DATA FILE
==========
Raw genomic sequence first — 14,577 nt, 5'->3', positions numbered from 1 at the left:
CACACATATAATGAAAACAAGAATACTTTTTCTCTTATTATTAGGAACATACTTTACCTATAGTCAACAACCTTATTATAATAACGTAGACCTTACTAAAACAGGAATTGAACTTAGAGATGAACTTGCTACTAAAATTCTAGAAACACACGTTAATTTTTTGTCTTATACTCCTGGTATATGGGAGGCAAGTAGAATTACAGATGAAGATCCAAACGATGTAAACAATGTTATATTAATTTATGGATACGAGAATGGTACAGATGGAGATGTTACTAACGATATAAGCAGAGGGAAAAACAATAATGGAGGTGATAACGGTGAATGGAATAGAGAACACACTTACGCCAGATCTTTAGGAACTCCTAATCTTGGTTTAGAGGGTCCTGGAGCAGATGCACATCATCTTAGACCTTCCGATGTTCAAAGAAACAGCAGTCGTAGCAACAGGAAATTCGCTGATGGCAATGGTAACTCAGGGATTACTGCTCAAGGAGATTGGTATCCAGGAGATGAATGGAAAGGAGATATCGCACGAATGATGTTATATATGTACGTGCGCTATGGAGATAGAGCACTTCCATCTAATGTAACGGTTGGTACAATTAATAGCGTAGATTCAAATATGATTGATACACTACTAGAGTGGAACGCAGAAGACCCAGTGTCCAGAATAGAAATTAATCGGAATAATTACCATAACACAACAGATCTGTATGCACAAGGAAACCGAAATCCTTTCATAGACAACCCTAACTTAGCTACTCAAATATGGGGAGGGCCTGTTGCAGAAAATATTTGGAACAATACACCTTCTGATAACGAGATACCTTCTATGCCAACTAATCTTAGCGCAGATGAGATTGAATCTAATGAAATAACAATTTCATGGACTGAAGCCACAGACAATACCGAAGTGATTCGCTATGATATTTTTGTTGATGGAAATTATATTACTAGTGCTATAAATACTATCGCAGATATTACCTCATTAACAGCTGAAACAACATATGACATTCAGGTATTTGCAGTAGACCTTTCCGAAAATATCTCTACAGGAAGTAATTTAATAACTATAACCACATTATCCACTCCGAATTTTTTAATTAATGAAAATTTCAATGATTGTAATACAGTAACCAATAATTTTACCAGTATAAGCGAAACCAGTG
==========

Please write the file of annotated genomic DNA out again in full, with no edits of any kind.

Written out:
Raw genomic sequence first — 14,577 nt, 5'->3', positions numbered from 1 at the left:
CACACATATAATGAAAACAAGAATACTTTTTCTCTTATTATTAGGAACATACTTTACCTATAGTCAACAACCTTATTATAATAACGTAGACCTTACTAAAACAGGAATTGAACTTAGAGATGAACTTGCTACTAAAATTCTAGAAACACACGTTAATTTTTTGTCTTATACTCCTGGTATATGGGAGGCAAGTAGAATTACAGATGAAGATCCAAACGATGTAAACAATGTTATATTAATTTATGGATACGAGAATGGTACAGATGGAGATGTTACTAACGATATAAGCAGAGGGAAAAACAATAATGGAGGTGATAACGGTGAATGGAATAGAGAACACACTTACGCCAGATCTTTAGGAACTCCTAATCTTGGTTTAGAGGGTCCTGGAGCAGATGCACATCATCTTAGACCTTCCGATGTTCAAAGAAACAGCAGTCGTAGCAACAGGAAATTCGCTGATGGCAATGGTAACTCAGGGATTACTGCTCAAGGAGATTGGTATCCAGGAGATGAATGGAAAGGAGATATCGCACGAATGATGTTATATATGTACGTGCGCTATGGAGATAGAGCACTTCCATCTAATGTAACGGTTGGTACAATTAATAGCGTAGATTCAAATATGATTGATACACTACTAGAGTGGAACGCAGAAGACCCAGTGTCCAGAATAGAAATTAATCGGAATAATTACCATAACACAACAGATCTGTATGCACAAGGAAACCGAAATCCTTTCATAGACAACCCTAACTTAGCTACTCAAATATGGGGAGGGCCTGTTGCAGAAAATATTTGGAACAATACACCTTCTGATAACGAGATACCTTCTATGCCAACTAATCTTAGCGCAGATGAGATTGAATCTAATGAAATAACAATTTCATGGACTGAAGCCACAGACAATACCGAAGTGATTCGCTATGATATTTTTGTTGATGGAAATTATATTACTAGTGCTATAAATACTATCGCAGATATTACCTCATTAACAGCTGAAACAACATATGACATTCAGGTATTTGCAGTAGACCTTTCCGAAAATATCTCTACAGGAAGTAATTTAATAACTATAACCACATTATCCACTCCGAATTTTTTAATTAATGAAAATTTCAATGATTGTAATACAGTAACCAATAATTTTACCAGTATAAGCGAAACCAGTG